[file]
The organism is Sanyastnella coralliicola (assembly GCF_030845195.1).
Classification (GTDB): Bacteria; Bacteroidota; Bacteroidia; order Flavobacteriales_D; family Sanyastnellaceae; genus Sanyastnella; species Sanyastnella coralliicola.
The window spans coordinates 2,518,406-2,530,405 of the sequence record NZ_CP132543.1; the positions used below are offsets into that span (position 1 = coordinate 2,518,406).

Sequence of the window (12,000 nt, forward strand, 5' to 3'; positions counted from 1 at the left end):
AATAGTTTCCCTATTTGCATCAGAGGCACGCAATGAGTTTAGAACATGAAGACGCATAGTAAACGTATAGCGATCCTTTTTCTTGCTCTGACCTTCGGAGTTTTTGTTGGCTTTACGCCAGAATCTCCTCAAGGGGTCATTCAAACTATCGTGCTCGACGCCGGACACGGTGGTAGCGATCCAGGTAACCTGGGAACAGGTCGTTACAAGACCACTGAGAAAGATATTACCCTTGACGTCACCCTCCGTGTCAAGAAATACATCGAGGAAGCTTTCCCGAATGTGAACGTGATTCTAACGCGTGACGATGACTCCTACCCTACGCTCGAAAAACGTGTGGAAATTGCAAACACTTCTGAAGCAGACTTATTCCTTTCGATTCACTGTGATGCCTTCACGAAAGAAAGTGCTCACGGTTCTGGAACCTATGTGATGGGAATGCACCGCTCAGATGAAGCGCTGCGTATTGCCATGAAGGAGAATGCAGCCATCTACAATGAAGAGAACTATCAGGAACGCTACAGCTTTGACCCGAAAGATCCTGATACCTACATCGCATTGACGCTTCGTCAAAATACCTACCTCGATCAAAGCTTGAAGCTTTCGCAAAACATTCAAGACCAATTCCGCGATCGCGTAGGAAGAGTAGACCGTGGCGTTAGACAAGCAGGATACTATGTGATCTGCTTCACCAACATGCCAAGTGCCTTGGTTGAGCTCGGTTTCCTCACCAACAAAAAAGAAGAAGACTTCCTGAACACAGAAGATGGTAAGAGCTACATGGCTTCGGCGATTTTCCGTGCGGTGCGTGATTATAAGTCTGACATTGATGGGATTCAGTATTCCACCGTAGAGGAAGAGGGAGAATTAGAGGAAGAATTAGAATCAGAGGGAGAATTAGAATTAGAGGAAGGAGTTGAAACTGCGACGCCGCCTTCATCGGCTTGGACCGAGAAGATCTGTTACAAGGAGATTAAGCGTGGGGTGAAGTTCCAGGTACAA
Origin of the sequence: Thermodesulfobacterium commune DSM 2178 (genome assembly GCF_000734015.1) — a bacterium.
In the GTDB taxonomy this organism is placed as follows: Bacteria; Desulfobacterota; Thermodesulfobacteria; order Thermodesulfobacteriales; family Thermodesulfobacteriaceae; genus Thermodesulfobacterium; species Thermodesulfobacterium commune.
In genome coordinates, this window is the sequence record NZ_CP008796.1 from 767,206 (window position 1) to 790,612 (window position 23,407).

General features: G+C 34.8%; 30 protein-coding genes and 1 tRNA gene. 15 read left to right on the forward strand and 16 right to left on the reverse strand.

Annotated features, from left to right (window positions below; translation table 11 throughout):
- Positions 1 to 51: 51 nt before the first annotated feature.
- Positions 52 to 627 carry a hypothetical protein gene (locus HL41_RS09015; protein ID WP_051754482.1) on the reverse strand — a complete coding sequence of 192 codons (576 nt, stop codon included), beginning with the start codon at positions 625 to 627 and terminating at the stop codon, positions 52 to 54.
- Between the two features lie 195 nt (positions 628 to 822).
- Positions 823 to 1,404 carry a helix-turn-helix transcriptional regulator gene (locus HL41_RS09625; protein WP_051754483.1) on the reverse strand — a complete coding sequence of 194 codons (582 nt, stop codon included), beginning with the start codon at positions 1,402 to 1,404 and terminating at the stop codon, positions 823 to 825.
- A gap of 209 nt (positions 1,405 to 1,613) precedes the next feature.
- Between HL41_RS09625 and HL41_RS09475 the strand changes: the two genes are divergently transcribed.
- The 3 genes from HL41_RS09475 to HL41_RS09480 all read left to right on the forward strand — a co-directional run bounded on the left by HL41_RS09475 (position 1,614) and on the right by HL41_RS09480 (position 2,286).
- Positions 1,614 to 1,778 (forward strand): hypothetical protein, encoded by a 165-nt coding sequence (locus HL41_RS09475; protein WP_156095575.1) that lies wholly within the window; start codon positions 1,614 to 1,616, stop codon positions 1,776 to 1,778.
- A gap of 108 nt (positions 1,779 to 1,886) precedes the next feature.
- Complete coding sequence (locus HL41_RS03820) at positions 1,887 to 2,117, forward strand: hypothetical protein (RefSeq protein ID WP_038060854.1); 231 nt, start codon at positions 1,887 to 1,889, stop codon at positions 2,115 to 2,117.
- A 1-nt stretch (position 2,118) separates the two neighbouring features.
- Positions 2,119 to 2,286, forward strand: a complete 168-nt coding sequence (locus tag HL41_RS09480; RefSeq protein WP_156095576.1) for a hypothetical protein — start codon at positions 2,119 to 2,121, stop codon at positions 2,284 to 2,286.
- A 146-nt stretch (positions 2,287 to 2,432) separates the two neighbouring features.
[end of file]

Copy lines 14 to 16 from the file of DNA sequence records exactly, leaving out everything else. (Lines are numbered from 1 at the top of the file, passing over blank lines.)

- Positions 823 to 1,404 carry a helix-turn-helix transcriptional regulator gene (locus HL41_RS09625; protein WP_051754483.1) on the reverse strand — a complete coding sequence of 194 codons (582 nt, stop codon included), beginning with the start codon at positions 1,402 to 1,404 and terminating at the stop codon, positions 823 to 825.
- A gap of 209 nt (positions 1,405 to 1,613) precedes the next feature.
- Between HL41_RS09625 and HL41_RS09475 the strand changes: the two genes are divergently transcribed.